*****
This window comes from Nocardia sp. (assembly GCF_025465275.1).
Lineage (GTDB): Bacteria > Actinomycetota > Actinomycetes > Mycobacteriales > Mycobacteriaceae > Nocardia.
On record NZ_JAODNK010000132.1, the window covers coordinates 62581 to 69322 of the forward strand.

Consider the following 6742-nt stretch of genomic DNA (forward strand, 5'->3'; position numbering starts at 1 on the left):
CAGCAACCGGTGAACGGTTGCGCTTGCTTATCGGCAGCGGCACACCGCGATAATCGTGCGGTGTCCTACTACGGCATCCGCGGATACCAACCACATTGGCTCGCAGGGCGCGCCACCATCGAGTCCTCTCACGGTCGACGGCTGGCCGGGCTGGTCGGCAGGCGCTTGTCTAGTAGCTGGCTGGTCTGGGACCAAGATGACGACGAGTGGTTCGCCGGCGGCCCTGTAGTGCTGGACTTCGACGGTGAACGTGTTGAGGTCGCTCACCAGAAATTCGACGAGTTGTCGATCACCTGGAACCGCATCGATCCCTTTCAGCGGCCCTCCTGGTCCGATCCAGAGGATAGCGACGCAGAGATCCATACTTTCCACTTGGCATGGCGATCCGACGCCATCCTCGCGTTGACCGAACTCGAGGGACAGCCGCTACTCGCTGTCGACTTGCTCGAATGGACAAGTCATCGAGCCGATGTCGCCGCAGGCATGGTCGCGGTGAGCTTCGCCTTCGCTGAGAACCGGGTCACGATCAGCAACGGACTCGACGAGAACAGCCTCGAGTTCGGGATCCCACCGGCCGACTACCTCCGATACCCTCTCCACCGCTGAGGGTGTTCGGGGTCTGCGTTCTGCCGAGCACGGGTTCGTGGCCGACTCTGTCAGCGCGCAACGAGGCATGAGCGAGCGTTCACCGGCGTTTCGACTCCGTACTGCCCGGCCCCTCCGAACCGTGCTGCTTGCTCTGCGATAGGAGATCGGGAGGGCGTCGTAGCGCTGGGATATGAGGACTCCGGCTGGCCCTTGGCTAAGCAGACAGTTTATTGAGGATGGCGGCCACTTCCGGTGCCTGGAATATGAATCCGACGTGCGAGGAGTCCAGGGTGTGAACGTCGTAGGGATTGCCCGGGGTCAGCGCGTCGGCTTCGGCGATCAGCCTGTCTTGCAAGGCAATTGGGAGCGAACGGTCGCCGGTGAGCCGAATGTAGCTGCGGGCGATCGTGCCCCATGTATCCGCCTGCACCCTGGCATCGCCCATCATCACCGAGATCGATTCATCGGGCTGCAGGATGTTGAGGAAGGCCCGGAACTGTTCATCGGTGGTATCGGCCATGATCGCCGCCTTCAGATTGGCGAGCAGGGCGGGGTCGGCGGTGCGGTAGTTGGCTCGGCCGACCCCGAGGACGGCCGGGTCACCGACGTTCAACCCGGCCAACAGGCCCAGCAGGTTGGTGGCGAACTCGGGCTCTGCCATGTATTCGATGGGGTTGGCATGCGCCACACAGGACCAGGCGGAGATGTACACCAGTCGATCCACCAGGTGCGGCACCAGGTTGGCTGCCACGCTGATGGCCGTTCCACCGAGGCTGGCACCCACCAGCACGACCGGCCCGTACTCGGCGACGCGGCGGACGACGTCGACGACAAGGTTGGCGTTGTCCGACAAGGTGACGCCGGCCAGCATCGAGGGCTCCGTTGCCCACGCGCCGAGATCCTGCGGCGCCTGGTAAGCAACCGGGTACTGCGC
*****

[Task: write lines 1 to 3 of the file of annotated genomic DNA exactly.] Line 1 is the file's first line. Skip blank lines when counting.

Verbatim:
This window comes from Nocardia sp. (assembly GCF_025465275.1).
Lineage (GTDB): Bacteria > Actinomycetota > Actinomycetes > Mycobacteriales > Mycobacteriaceae > Nocardia.
On record NZ_JAODNK010000132.1, the window covers coordinates 62581 to 69322 of the forward strand.